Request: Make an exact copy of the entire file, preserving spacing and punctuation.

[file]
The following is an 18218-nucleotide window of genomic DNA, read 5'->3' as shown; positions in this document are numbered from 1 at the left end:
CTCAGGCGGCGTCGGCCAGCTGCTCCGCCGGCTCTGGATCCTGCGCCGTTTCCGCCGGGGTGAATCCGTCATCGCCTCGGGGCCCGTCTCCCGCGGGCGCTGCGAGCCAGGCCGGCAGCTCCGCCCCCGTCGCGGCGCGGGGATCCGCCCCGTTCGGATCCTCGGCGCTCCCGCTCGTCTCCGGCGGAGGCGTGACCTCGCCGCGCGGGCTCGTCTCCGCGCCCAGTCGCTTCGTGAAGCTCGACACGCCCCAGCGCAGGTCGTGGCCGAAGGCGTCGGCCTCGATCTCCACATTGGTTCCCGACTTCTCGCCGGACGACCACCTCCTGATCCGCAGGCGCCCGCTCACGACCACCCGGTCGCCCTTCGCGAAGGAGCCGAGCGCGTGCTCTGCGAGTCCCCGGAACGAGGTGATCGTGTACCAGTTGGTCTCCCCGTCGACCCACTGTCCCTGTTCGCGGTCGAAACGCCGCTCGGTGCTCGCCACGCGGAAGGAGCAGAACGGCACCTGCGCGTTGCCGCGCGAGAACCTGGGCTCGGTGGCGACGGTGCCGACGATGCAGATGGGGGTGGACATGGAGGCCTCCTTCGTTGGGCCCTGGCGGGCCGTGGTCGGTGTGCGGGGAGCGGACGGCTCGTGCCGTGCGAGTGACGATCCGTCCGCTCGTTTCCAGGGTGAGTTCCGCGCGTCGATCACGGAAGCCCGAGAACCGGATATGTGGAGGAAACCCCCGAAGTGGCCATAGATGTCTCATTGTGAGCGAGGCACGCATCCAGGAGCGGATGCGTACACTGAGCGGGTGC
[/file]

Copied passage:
The following is an 18218-nucleotide window of genomic DNA, read 5'->3' as shown; positions in this document are numbered from 1 at the left end:
CTCAGGCGGCGTCGGCCAGCTGCTCCGCCGGCTCTGGATCCTGCGCCGTTTCCGCCGGGGTGAATCCGTCATCGCCTCGGGGCCCGTCTCCCGCGGGCGCTGCGAGCCAGGCCGGCAGCTCCGCCCCCGTCGCGGCGCGGGGATCCGCCCCGTTCGGATCCTCGGCGCTCCCGCTCGTCTCCGGCGGAGGCGTGACCTCGCCGCGCGGGCTCGTCTCCGCGCCCAGTCGCTTCGTGAAGCTCGACACGCCCCAGCGCAGGTCGTGGCCGAAGGCGTCGGCCTCGATCTCCACATTGGTTCCCGACTTCTCGCCGGACGACCACCTCCTGATCCGCAGGCGCCCGCTCACGACCACCCGGTCGCCCTTCGCGAAGGAGCCGAGCGCGTGCTCTGCGAGTCCCCGGAACGAGGTGATCGTGTACCAGTTGGTCTCCCCGTCGACCCACTGTCCCTGTTCGCGGTCGAAACGCCGCTCGGTGCTCGCCACGCGGAAGGAGCAGAACGGCACCTGCGCGTTGCCGCGCGAGAACCTGGGCTCGGTGGCGACGGTGCCGACGATGCAGATGGGGGTGGACATGGAGGCCTCCTTCGTTGGGCCCTGGCGGGCCGTGGTCGGTGTGCGGGGAGCGGACGGCTCGTGCCGTGCGAGTGACGATCCGTCCGCTCGTTTCCAGGGTGAGTTCCGCGCGTCGATCACGGAAGCCCGAGAACCGGATATGTGGAGGAAACCCCCGAAGTGGCCATAGATGTCTCATTGTGAGCGAGGCACGCATCCAGGAGCGGATGCGTACACTGAGCGGGTGC